You know how I view this? I may not know all my neighbors, but, if I am out and about, not caring, not washing my hands, not masking up, and I touch something that then infects someone I don’t even know – and they die … that follows me. For the rest of my life. The person who might die if I am careless, that unknown neighbor – becomes almost tangible. The death of someone else, because of me. Latching on to me. Wrapping its arms around me. Relentlessly whispering in my ear. Thanking me. For giving it life.
Sacrifice. This isn’t to say that this isn’t hard. Graduations, weddings, parties, funerals, special moments – cancelled. Yet, they won’t be cancelled forever. We won’t be in quarantine forever. Unless, of course, these folks keep gathering and spreading the virus. Then, it will be longer. I am confused about the lack of common sense. And more, I am confused about the lack of ethical thought processes. The lack of morals. The lack of care. The lack of understanding.
Sacrifice. What of the people on the front lines, literally sacrificing their lives to save others? Do they not matter? First responders. Medical personal. Grocery store employees. Amazon employees. Truck drivers. Those who feed the homeless. They are the ones who epitomize sacrifice. They are the ones who antagonize the notion of what it truly means to be human.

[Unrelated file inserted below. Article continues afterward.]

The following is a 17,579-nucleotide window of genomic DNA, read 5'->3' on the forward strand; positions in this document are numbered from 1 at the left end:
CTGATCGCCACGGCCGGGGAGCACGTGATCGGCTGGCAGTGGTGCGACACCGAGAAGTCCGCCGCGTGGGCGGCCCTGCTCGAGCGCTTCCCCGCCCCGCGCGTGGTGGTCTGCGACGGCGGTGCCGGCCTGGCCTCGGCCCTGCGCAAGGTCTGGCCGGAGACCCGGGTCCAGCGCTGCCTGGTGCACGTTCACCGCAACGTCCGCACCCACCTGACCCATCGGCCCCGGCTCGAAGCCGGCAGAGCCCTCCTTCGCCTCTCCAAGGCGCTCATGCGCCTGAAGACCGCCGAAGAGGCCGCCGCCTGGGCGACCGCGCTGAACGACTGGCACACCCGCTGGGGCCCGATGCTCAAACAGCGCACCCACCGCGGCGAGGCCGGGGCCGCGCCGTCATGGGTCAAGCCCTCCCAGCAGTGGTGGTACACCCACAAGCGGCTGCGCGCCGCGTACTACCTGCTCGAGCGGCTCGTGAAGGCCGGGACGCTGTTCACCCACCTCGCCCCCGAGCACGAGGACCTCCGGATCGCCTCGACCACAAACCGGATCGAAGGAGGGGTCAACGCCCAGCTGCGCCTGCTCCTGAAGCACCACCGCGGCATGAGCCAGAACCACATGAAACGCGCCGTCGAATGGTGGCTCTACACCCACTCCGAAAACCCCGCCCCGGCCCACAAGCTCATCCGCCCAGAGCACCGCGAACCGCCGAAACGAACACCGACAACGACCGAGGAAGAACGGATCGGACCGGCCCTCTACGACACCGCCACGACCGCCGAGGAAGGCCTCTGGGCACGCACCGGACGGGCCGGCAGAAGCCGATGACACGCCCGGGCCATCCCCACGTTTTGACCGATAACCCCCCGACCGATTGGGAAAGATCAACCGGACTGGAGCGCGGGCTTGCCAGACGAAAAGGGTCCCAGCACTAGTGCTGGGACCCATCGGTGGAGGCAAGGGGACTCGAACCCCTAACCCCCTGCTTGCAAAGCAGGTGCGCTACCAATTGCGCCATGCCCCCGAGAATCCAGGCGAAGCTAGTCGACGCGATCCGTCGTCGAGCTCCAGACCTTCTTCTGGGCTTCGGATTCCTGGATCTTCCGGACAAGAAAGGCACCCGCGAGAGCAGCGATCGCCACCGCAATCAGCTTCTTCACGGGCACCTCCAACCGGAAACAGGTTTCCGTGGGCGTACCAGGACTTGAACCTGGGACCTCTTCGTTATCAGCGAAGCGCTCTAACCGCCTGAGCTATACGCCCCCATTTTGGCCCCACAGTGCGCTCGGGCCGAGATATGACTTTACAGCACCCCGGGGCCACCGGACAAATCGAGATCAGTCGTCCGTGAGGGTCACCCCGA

Which brings me back to this picture. I think, like the pandemic itself, this woman is an antagonist. For which “side, I have no idea. And, even if she’s not, even if she really feels this, her sign screams – Antagonist! Her message represents all that’s wrong with us. Yet, as I stare with remorse at this sign and wonder about its intention, I think about its deeper message: Sacrifice the Weak. Don’t we already do that? Don’t we already let those who are unhoused, remain unhoused? Don’t we let those who are hungry, remain hungry? Don’t we let those who are trafficked for sex and slavery, remain chained? Don’t we let those who are seeking a better, more prosperous life, remain floating at sea or dead in the desert? Don’t we let those 18,000 children that die every day around the world from malnutrition and disease, remain alone in their demise? Don’t we let animals suffer at our hands, so we can BBQ them? Don’t we continue to pillage the earth’s resources, so we can ask Alexa to play our favorite tune? Don’t we continually disrespect our elders and even in a pandemic, horde food, so that they have none?